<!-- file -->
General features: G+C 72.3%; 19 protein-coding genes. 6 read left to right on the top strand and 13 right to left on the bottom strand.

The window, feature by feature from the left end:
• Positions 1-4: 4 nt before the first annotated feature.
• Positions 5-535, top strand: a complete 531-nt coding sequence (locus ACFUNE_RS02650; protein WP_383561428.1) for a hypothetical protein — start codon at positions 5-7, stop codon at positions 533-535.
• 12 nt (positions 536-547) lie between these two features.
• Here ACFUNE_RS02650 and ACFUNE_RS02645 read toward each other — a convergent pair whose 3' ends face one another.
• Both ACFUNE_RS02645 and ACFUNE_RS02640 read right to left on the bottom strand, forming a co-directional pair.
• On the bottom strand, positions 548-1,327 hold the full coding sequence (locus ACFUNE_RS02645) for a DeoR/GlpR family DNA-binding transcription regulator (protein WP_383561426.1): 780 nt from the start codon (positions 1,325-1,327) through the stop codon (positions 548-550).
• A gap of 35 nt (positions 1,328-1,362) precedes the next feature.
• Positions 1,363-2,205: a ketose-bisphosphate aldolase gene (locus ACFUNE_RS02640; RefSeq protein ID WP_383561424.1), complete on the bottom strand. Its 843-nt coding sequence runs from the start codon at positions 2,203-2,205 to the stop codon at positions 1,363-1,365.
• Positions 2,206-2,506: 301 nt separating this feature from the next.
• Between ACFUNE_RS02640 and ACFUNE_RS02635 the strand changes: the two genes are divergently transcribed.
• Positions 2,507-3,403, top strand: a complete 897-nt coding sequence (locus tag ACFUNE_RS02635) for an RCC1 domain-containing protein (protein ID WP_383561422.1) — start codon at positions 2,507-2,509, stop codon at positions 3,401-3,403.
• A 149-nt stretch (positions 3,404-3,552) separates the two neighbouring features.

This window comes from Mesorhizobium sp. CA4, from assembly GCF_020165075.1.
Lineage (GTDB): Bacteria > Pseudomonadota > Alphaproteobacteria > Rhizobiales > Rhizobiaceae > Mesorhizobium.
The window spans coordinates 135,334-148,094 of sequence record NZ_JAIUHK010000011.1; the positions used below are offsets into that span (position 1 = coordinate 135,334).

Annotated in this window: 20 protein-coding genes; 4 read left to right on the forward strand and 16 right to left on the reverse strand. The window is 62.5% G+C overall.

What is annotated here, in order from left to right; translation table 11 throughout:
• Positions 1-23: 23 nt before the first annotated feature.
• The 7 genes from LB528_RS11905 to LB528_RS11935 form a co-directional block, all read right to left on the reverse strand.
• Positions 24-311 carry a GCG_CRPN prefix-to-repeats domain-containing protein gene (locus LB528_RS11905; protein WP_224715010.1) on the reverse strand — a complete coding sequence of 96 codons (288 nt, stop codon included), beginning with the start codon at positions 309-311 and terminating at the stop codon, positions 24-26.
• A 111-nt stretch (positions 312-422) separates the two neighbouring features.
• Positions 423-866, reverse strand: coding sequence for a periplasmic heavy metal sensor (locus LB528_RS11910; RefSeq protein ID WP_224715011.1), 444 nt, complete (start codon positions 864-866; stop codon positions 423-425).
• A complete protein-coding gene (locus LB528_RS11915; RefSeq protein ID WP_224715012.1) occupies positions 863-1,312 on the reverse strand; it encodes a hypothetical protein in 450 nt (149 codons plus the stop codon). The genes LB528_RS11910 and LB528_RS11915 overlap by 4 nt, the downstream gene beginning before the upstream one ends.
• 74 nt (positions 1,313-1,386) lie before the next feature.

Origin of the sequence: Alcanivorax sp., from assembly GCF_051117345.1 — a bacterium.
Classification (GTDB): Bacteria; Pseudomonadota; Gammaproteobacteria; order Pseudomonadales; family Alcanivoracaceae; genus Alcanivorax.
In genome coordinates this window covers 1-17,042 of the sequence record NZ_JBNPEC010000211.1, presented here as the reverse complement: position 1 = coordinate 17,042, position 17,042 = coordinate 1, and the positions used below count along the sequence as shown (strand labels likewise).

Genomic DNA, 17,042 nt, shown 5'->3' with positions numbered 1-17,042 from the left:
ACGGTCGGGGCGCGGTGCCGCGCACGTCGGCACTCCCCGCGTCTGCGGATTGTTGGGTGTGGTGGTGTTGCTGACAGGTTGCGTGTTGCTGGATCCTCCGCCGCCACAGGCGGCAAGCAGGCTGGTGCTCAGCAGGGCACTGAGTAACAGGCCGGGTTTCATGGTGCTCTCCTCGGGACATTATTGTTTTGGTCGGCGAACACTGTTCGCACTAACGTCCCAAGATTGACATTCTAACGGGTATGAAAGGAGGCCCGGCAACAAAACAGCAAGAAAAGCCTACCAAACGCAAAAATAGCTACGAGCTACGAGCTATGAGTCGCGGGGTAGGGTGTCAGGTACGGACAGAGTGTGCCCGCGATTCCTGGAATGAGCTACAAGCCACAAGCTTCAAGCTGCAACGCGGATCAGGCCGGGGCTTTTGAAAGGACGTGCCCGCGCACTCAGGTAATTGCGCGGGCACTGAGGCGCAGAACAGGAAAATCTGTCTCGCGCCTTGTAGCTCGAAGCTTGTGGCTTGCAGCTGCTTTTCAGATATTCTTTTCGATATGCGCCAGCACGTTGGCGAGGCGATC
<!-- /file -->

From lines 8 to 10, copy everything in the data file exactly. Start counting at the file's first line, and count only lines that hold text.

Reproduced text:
• On the bottom strand, positions 548-1,327 hold the full coding sequence (locus ACFUNE_RS02645) for a DeoR/GlpR family DNA-binding transcription regulator (protein WP_383561426.1): 780 nt from the start codon (positions 1,325-1,327) through the stop codon (positions 548-550).
• A gap of 35 nt (positions 1,328-1,362) precedes the next feature.
• Positions 1,363-2,205: a ketose-bisphosphate aldolase gene (locus ACFUNE_RS02640; RefSeq protein ID WP_383561424.1), complete on the bottom strand. Its 843-nt coding sequence runs from the start codon at positions 2,203-2,205 to the stop codon at positions 1,363-1,365.